Object Solutions provides a direct and balanced treatment on all the important issues of managing object-oriented projects. I have been engaged in hundreds of projects; this book draws upon that broad experience. My intent is to explain what has worked, what has not, and how to distinguish between the two.

Audience

My intended audience includes project managers and senior programmers who want to apply object-oriented technology successfully to their projects, while avoiding the common mistakes that can befall the unwary. Professional programmers will find this book useful as well, giving them insight into the larger issues of turning cool looking object-oriented code into real products; this book will also help to explain why their managers do what they do. Students on their way to becoming professional programmers will come to understand why software development is often not very tidy in the real world, and how industrial-strength projects cope with this disorder.

Organization

I have organized this book according to the various functional aspects of managing an object-oriented project. As such, it can either be read from cover to cover or selectively by topic. To make this material more accessible, my general style is to present an issue, discuss its implications, and then offer some recommended practices and rules of thumb. To distinguish these elements in the text, I use the following typographic conventions:

  • This is an issue, usually stated in the form of a question followed by its answer, regarding some functional area of project management.
  • This is a recommended practice, which represents a generally acceptable way of addressing a given issue.
  • This is a rule of thumb, which represents some quantifiable measure about a particular practice.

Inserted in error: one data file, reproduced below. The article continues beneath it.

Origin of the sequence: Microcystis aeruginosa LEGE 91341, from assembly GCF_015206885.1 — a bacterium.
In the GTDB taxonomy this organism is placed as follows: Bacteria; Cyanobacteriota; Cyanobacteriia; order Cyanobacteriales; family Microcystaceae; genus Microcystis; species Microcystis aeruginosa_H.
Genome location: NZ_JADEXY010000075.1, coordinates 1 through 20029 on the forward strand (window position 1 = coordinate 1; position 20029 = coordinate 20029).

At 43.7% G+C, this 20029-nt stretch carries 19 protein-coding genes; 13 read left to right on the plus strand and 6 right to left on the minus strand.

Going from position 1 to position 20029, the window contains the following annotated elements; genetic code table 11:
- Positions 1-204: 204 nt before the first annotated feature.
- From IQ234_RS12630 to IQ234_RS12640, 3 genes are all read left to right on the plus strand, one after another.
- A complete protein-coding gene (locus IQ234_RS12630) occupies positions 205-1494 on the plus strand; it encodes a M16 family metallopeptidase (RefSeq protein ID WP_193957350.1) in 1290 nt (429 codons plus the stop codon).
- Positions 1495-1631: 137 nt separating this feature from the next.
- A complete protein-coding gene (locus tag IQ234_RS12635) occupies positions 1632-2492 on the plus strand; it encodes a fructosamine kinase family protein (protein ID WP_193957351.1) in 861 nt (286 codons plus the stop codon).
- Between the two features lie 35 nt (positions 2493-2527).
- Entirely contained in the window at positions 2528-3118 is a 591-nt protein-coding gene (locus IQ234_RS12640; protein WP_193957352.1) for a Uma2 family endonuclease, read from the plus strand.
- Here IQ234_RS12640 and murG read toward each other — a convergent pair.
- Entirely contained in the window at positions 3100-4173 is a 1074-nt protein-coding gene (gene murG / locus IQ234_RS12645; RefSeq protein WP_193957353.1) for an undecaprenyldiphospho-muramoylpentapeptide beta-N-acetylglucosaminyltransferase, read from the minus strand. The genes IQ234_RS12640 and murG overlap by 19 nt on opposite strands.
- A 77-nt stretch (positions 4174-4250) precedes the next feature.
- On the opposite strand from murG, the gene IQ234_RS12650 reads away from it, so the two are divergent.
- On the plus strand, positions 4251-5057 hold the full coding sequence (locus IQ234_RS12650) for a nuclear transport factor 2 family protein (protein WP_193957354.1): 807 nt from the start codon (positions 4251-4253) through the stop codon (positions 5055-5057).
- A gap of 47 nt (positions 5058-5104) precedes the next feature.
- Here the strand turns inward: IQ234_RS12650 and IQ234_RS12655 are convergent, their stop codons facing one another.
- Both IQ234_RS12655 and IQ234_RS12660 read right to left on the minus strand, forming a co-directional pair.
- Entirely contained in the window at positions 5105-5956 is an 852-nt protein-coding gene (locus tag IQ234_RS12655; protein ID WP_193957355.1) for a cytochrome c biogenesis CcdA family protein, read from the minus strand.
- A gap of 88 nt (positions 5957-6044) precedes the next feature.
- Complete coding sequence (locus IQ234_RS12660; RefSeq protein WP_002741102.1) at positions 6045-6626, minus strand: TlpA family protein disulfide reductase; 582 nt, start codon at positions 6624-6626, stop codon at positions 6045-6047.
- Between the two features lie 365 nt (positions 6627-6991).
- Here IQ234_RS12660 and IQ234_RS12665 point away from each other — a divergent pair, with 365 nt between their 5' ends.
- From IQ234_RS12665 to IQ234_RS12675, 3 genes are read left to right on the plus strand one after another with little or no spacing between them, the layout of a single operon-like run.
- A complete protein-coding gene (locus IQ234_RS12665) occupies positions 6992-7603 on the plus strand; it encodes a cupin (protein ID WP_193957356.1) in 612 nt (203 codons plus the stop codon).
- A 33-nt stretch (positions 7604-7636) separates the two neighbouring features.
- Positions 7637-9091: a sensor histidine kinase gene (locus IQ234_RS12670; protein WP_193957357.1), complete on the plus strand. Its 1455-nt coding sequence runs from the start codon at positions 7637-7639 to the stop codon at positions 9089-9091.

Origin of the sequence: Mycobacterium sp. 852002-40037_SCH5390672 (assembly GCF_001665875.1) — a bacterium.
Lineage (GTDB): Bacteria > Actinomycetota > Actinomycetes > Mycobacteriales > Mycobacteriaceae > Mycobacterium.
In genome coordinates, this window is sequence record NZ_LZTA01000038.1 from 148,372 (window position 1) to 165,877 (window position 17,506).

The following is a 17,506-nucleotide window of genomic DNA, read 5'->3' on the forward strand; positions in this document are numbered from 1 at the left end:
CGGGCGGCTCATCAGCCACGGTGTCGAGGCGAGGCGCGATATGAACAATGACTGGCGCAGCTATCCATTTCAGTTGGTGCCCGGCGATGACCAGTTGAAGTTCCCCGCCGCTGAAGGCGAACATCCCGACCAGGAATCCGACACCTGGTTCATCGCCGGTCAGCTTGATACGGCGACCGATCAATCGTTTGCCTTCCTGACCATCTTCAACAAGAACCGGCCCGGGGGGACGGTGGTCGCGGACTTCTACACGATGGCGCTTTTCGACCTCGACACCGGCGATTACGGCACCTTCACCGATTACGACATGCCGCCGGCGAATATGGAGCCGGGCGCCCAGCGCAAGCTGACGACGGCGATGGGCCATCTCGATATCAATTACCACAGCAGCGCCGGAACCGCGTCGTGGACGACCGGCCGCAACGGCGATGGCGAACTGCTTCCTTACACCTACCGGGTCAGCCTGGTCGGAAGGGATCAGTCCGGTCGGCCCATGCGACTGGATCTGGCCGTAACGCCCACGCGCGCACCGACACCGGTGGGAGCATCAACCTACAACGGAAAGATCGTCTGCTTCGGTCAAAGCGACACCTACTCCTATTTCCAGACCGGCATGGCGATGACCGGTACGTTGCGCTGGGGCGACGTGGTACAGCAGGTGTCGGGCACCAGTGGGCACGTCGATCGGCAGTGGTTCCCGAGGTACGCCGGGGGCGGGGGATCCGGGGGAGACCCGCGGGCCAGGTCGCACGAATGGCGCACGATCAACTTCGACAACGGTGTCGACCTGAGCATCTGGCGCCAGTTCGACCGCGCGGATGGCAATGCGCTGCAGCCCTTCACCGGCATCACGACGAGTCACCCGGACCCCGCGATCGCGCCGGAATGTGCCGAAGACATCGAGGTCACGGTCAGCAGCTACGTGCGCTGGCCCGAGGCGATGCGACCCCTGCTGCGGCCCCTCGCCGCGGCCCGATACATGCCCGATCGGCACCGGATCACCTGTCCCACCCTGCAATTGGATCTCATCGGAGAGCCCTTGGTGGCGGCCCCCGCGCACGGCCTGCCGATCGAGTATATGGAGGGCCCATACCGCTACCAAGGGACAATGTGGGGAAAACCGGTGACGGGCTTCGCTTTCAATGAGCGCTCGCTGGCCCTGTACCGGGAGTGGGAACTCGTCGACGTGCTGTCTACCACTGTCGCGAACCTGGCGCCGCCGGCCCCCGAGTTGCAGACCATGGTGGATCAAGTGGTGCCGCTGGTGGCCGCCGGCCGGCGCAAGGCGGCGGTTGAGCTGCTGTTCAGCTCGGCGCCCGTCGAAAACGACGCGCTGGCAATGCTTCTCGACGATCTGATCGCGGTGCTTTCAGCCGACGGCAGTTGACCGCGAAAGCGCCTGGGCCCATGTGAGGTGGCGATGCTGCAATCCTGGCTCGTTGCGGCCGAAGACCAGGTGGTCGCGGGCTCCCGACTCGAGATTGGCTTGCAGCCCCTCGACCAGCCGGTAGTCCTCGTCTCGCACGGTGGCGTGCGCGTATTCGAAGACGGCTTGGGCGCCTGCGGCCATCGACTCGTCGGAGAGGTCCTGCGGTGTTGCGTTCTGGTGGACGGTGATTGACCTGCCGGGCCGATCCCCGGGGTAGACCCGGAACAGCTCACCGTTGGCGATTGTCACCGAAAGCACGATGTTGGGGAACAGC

• I've numbered these practices and rules sequentially, so that specific ones can be referred to easily.
  • To reinforce certain lessons, I offer examples drawn from a variety of production object-oriented projects, whose details have been changed to protect the guilty.
  • I highlight these examples in the following manner:
    This is an example, drawn from some production object-oriented project.

Acknowledgments

As a compendium of object-oriented wisdom, Object Solutions owes an enormous debt to the many professional managers and programmers whose contributions have advanced the state of the practice in object-oriented technology.

The following individuals deserve a special mention for reviewing my work in progress, and providing me with many useful comments and suggestions: Gregory Adams, Glen Andert, Andrew Baer, Dave Bernstein, Mike Dalpee, Rob Daly, Mike Devlin, Richard DuE, Jim Gillespie, Jim Hamilton, Larry Hartweg, Philippe Kruchten, Brian Lyons, Joe Marasco, Sue Mickel, Frank Pappas, Jim Purtilo, Rich Reitman, Walker Royce, Dave Tropeano, Mike Weeks, and Dr. William Wright.

A special thanks goes to my wife, Jan, for keeping me sane during the development of yet another book, and who always gently shows me that there is a rich life beyond all things object-oriented.